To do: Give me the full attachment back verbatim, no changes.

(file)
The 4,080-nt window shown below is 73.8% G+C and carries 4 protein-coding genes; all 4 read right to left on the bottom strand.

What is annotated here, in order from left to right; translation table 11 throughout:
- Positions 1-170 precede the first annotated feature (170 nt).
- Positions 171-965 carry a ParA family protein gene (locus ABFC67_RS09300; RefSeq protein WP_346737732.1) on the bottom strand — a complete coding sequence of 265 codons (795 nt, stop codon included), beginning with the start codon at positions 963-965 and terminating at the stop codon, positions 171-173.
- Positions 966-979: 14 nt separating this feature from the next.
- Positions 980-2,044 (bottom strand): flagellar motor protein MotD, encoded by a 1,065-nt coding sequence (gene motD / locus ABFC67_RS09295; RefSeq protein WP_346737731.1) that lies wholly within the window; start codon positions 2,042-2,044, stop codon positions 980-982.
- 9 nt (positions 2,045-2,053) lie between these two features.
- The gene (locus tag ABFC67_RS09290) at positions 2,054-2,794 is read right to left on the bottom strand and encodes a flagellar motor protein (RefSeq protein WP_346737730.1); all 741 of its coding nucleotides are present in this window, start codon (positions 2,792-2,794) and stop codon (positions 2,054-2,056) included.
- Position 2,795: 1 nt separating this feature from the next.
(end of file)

The 4,080-nt window shown below is 73.8% G+C and carries 4 protein-coding genes; all 4 read right to left on the bottom strand.

What is annotated here, in order from left to right; translation table 11 throughout:
- Positions 1-170 precede the first annotated feature (170 nt).
- Positions 171-965 carry a ParA family protein gene (locus ABFC67_RS09300; RefSeq protein WP_346737732.1) on the bottom strand — a complete coding sequence of 265 codons (795 nt, stop codon included), beginning with the start codon at positions 963-965 and terminating at the stop codon, positions 171-173.
- Positions 966-979: 14 nt separating this feature from the next.
- Positions 980-2,044 (bottom strand): flagellar motor protein MotD, encoded by a 1,065-nt coding sequence (gene motD / locus ABFC67_RS09295; RefSeq protein WP_346737731.1) that lies wholly within the window; start codon positions 2,042-2,044, stop codon positions 980-982.
- 9 nt (positions 2,045-2,053) lie between these two features.
- The gene (locus tag ABFC67_RS09290) at positions 2,054-2,794 is read right to left on the bottom strand and encodes a flagellar motor protein (RefSeq protein WP_346737730.1); all 741 of its coding nucleotides are present in this window, start codon (positions 2,792-2,794) and stop codon (positions 2,054-2,056) included.
- Position 2,795: 1 nt separating this feature from the next.